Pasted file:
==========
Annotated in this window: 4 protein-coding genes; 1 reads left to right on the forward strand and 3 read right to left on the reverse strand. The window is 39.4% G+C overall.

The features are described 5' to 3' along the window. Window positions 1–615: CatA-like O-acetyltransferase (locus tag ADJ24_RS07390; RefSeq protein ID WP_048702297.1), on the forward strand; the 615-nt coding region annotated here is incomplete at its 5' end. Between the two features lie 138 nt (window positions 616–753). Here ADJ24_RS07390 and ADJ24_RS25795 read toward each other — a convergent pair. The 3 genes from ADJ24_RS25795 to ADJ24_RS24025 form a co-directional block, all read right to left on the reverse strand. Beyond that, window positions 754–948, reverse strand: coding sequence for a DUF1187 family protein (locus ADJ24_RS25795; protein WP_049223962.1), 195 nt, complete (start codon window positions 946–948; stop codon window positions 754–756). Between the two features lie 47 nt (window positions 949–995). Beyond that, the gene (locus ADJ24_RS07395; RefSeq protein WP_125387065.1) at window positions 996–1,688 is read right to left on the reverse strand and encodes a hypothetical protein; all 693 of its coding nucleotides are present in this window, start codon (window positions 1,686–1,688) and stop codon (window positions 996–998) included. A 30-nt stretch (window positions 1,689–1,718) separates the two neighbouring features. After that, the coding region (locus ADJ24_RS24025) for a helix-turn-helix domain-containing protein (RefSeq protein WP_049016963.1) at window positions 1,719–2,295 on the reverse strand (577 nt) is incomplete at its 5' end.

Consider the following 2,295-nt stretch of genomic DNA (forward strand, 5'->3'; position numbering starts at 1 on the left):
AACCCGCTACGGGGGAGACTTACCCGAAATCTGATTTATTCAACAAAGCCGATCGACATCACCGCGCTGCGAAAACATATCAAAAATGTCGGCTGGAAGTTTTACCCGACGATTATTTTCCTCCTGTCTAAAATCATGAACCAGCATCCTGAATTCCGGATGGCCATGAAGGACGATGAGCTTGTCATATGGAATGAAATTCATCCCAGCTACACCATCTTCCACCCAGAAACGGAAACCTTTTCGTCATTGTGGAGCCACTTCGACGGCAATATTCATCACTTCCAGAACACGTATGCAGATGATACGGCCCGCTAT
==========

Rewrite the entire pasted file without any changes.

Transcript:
Annotated in this window: 4 protein-coding genes; 1 reads left to right on the forward strand and 3 read right to left on the reverse strand. The window is 39.4% G+C overall.

The features are described 5' to 3' along the window. Window positions 1–615: CatA-like O-acetyltransferase (locus tag ADJ24_RS07390; RefSeq protein ID WP_048702297.1), on the forward strand; the 615-nt coding region annotated here is incomplete at its 5' end. Between the two features lie 138 nt (window positions 616–753). Here ADJ24_RS07390 and ADJ24_RS25795 read toward each other — a convergent pair. The 3 genes from ADJ24_RS25795 to ADJ24_RS24025 form a co-directional block, all read right to left on the reverse strand. Beyond that, window positions 754–948, reverse strand: coding sequence for a DUF1187 family protein (locus ADJ24_RS25795; protein WP_049223962.1), 195 nt, complete (start codon window positions 946–948; stop codon window positions 754–756). Between the two features lie 47 nt (window positions 949–995). Beyond that, the gene (locus ADJ24_RS07395; RefSeq protein WP_125387065.1) at window positions 996–1,688 is read right to left on the reverse strand and encodes a hypothetical protein; all 693 of its coding nucleotides are present in this window, start codon (window positions 1,686–1,688) and stop codon (window positions 996–998) included. A 30-nt stretch (window positions 1,689–1,718) separates the two neighbouring features. After that, the coding region (locus ADJ24_RS24025) for a helix-turn-helix domain-containing protein (RefSeq protein WP_049016963.1) at window positions 1,719–2,295 on the reverse strand (577 nt) is incomplete at its 5' end.

Consider the following 2,295-nt stretch of genomic DNA (forward strand, 5'->3'; position numbering starts at 1 on the left):
AACCCGCTACGGGGGAGACTTACCCGAAATCTGATTTATTCAACAAAGCCGATCGACATCACCGCGCTGCGAAAACATATCAAAAATGTCGGCTGGAAGTTTTACCCGACGATTATTTTCCTCCTGTCTAAAATCATGAACCAGCATCCTGAATTCCGGATGGCCATGAAGGACGATGAGCTTGTCATATGGAATGAAATTCATCCCAGCTACACCATCTTCCACCCAGAAACGGAAACCTTTTCGTCATTGTGGAGCCACTTCGACGGCAATATTCATCACTTCCAGAACACGTATGCAGATGATACGGCCCGCTAT